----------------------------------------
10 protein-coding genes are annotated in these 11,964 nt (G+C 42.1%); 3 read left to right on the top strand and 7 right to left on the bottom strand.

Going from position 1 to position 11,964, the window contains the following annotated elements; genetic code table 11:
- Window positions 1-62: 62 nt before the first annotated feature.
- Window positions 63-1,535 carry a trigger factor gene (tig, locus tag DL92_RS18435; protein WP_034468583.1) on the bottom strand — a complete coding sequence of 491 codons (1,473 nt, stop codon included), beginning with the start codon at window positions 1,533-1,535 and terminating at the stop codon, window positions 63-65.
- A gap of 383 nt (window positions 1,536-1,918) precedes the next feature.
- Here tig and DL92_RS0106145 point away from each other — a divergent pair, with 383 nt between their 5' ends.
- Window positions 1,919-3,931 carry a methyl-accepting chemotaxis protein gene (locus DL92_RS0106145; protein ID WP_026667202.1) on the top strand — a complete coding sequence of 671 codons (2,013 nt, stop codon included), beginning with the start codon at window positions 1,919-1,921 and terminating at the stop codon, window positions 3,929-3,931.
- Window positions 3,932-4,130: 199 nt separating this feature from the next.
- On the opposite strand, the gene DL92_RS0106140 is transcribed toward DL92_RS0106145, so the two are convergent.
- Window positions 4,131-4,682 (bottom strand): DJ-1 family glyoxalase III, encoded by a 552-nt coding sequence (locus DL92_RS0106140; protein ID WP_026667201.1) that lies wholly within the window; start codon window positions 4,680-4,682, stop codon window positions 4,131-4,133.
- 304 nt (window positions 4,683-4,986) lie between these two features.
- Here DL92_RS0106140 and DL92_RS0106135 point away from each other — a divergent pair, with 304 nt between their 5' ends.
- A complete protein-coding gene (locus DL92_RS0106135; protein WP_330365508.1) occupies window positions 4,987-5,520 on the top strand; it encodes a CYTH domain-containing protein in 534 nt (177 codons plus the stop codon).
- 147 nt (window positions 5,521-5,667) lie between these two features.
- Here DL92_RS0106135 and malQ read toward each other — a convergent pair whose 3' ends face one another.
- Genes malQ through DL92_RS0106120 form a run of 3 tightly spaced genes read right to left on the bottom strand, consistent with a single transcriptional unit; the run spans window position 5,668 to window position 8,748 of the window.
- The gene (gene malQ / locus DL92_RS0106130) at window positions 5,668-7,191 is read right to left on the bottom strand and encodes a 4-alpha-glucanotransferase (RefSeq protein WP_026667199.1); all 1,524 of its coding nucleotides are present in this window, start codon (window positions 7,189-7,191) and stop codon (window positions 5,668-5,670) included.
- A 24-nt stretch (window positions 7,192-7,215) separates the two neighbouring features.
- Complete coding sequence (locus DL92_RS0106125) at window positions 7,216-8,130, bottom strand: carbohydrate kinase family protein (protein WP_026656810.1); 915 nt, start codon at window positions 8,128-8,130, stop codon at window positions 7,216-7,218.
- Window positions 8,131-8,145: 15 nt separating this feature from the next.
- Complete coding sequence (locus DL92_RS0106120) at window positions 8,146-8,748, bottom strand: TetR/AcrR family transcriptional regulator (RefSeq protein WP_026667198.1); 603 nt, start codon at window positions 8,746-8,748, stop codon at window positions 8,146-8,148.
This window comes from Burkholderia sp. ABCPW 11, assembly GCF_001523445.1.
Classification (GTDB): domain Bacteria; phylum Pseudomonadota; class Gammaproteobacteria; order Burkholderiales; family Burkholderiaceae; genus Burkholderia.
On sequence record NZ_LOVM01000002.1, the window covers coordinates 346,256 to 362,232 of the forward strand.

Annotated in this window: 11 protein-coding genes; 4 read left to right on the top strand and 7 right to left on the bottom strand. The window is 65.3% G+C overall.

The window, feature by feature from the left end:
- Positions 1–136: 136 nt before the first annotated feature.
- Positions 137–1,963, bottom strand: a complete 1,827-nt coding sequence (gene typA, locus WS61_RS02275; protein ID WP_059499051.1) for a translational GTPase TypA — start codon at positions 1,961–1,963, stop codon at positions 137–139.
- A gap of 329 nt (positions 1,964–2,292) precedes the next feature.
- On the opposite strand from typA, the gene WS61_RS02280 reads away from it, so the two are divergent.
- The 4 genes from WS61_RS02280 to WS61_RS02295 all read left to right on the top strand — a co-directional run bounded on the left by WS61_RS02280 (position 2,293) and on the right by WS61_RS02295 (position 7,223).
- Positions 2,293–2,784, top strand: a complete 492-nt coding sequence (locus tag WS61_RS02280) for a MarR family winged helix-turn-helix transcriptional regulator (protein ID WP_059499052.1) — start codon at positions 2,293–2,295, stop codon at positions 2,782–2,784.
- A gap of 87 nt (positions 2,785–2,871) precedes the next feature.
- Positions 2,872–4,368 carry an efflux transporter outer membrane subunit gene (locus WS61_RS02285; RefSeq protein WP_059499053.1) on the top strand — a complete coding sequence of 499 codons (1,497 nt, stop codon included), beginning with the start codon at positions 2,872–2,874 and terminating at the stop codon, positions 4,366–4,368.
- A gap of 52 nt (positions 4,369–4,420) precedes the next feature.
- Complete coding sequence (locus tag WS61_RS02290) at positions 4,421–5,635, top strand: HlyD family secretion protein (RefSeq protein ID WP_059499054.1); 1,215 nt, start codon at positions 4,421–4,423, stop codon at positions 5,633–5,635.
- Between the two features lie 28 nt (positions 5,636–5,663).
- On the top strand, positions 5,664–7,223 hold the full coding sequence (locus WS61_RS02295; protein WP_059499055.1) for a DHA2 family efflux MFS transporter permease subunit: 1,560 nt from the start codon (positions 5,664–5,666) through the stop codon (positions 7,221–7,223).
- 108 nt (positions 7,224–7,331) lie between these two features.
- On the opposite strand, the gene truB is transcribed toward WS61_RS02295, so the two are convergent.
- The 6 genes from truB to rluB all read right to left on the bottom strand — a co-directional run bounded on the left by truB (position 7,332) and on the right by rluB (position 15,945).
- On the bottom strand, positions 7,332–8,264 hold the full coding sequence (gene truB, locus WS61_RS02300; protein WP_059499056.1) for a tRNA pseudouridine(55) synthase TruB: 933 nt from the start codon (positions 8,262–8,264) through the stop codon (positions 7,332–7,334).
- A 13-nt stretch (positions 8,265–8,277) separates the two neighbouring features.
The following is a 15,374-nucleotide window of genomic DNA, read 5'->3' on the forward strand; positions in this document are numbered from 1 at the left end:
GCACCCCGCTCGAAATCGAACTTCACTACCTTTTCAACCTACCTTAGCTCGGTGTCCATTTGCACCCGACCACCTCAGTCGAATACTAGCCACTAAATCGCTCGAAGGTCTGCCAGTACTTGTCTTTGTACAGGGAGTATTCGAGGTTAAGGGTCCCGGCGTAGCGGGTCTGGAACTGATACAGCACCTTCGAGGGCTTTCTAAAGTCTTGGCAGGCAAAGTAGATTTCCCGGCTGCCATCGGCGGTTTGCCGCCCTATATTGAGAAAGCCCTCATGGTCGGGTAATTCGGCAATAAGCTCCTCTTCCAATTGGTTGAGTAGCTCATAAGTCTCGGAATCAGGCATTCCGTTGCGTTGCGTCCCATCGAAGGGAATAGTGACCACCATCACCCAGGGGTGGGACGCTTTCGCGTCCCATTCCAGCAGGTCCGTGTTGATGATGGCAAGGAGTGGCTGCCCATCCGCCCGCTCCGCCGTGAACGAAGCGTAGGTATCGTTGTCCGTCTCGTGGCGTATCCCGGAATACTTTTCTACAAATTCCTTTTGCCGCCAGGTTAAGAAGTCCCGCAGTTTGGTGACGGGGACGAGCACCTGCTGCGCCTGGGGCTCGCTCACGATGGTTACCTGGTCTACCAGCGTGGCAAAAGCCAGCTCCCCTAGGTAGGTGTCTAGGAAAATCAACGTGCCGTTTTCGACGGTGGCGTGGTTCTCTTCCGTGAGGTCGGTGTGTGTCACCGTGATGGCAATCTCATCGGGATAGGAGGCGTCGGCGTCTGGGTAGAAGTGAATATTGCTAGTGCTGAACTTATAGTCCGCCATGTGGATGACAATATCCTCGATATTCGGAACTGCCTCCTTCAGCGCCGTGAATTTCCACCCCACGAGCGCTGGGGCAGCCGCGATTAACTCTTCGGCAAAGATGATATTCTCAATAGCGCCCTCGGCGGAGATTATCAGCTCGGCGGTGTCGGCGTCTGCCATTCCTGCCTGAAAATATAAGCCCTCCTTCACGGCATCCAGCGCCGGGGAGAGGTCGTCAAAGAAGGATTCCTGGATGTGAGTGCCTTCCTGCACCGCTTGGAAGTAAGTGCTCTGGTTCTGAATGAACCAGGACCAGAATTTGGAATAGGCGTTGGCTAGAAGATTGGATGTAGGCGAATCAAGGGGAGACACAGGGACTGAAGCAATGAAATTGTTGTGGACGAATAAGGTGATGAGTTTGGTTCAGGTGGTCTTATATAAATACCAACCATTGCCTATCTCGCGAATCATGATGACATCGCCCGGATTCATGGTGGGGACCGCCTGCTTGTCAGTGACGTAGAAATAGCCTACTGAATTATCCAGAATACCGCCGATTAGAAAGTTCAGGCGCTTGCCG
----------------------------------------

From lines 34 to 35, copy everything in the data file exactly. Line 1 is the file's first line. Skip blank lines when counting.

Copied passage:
- Positions 2,872–4,368 carry an efflux transporter outer membrane subunit gene (locus WS61_RS02285; RefSeq protein WP_059499053.1) on the top strand — a complete coding sequence of 499 codons (1,497 nt, stop codon included), beginning with the start codon at positions 2,872–2,874 and terminating at the stop codon, positions 4,366–4,368.
- A gap of 52 nt (positions 4,369–4,420) precedes the next feature.